Monday, September 09, 2019

Council Never Discussed Stopping Recording City Board Meetings

The last two City Council meetings tackled City boards and commissions.  City Clerk Julia Antilley and City Attorney Theresa presented staff recommendations for Council to consider.

City Manager Daniel Valenzuela said it all came down to Council preference.  City Council approved ordinance changes last October for many city boards.

Changes Council approved in September came after considerable discussion:
One thing Council did not address publicly was the cessation of recording city boards/commissions.  I noticed the change and asked staff about it.  When communication stopped I submitted public information requests to understand how and why this decision was made.

The City chose to invoke attorney-client privilege and not reveal the rationale for no longer recording meetings for the public to view.  In January 2019 citizens could keep up with the following boards.

That commitment changed on the city's website in mid-April, four days before the scheduled Animal Shelter Advisory Committee meeting:

City staff made these changes without informing City Council.

I informed Mayor Gunter in mid-August and she was not aware of the change in practice, then four months old.  After contacting the Mayor I learned the city does not have a policy on recording board/commission meetings.

The City of San Angelo has a website statement on recording and televising board meetings for the public to view.  Many would see that as a policy.  At a minimum it is a written commitment to the public, which changed dramatically with no input from City Council or any applicable board.

Citizens can longer view the following boards going forward on Channel 17 or the City's YouTube channel.  I totaled the number of views for the specific board meeting.

The City has a new face for SATV, per a recent news release.  Let's hope more public service reductions are not on the way.

Many elected officials run on government transparency and openness.  There was none of that in the decision to stop recording three city boards/commissions.  That should be concerning to Council and citizens wanting to remain informed in specific areas of local government.

Monday, September 02, 2019

Municipal Court Revenues Down, Expenses Up

City Council's budget workshop on 8-27-19 had staff projecting a nearly $400,000 decline in Municipal Court revenues.  When asked why revenue had fallen the manager said the number of tickets written declined.  A second why question from Council got a deflection.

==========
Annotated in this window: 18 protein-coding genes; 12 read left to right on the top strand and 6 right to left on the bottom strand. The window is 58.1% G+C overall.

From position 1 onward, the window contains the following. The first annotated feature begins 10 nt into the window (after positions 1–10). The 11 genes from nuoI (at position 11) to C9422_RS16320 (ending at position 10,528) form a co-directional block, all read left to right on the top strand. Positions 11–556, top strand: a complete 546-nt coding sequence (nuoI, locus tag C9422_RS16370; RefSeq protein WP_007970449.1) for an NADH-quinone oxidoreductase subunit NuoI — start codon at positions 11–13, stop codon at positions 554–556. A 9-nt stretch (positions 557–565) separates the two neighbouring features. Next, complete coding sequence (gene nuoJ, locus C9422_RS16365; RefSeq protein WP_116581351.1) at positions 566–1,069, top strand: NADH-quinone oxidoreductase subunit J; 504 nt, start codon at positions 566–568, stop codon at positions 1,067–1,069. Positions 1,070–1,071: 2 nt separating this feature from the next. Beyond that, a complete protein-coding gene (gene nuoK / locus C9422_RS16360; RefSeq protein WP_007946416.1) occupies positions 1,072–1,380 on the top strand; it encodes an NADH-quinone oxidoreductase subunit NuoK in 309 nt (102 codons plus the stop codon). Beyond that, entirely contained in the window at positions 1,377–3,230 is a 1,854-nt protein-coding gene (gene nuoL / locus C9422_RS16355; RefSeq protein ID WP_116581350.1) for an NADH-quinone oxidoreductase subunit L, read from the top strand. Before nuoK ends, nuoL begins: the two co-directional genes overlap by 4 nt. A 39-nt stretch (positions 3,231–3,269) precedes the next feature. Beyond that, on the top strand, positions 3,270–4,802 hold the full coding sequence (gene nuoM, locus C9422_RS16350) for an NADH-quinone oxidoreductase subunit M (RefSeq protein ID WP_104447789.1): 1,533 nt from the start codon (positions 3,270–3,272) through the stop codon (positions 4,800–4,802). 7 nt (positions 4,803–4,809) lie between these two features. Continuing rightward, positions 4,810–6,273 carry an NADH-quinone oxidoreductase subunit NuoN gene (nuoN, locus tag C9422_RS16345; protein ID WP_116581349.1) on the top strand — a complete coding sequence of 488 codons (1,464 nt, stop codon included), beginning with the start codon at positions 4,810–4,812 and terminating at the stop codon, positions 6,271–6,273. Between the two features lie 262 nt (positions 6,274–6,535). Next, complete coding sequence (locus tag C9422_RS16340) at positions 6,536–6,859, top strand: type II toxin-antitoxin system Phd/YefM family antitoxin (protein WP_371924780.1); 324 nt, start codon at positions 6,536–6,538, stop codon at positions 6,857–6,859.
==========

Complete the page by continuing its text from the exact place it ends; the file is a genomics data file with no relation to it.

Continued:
The Municipal Court manager was not the person to answer why the number of citations declined.  What manager fails to ask why when numbers differ from projections?  Staff frequently are unable or unwilling to answer the most basic questions from elected officials.

Curious as to the long term trend I pulled financial figures from the City's annual budget documents.  The numbers below are actual for 2012 to 2018, while 2019 takes the first ten months of the year and annualizes those numbers.  2020 is staff's projected budget.

Municipal Court revenues varied over the last seven years while expenses rose.  Assistant City Manager Michael Dane mentioned a reorganization that reduced court staff expenses but city numbers do not show an expense reduction for the year of Judge Gilbert's retirement or the upcoming budget year.

Judge Gilbert, now President and Consulting General Manager for Ener-Tel, retired from City employment after 44 years.  The Judge's reorganization got him full retirement benefits from the city, the top job as a major local employer that does significant business with the city and a $60,000 a year consulting gig with his former employer.  That doesn't count the Judge's spice business or his small court fill-in gigs at nearby towns.   Often employees suffer financially in a "reorg."  Not Judge Gilbert.  City Council approved the Judge's consulting agreement in March under the consent agenda.

I trust the revenue and expense numbers for each year until 2020 projected.  Finance staff like to under-estimate revenue and over-estimate expenses, sometimes called a budget cushion or sandbagging.  Time will reveal the accuracy of staff's predictions. 

Sunday, August 25, 2019

Council Talked Interest on Fund Balance, Not Current Balances

On August 13, 2019 City Council held a budget workshop on the major funds.  Council tackled water, sewer and solid waste funds at the beginning of the meeting.  They discussed interest income as coming from fund balance but not the amount the city currently held in those funds.  Water, sewer and solid waste fund balances are up $20 million since September 2016.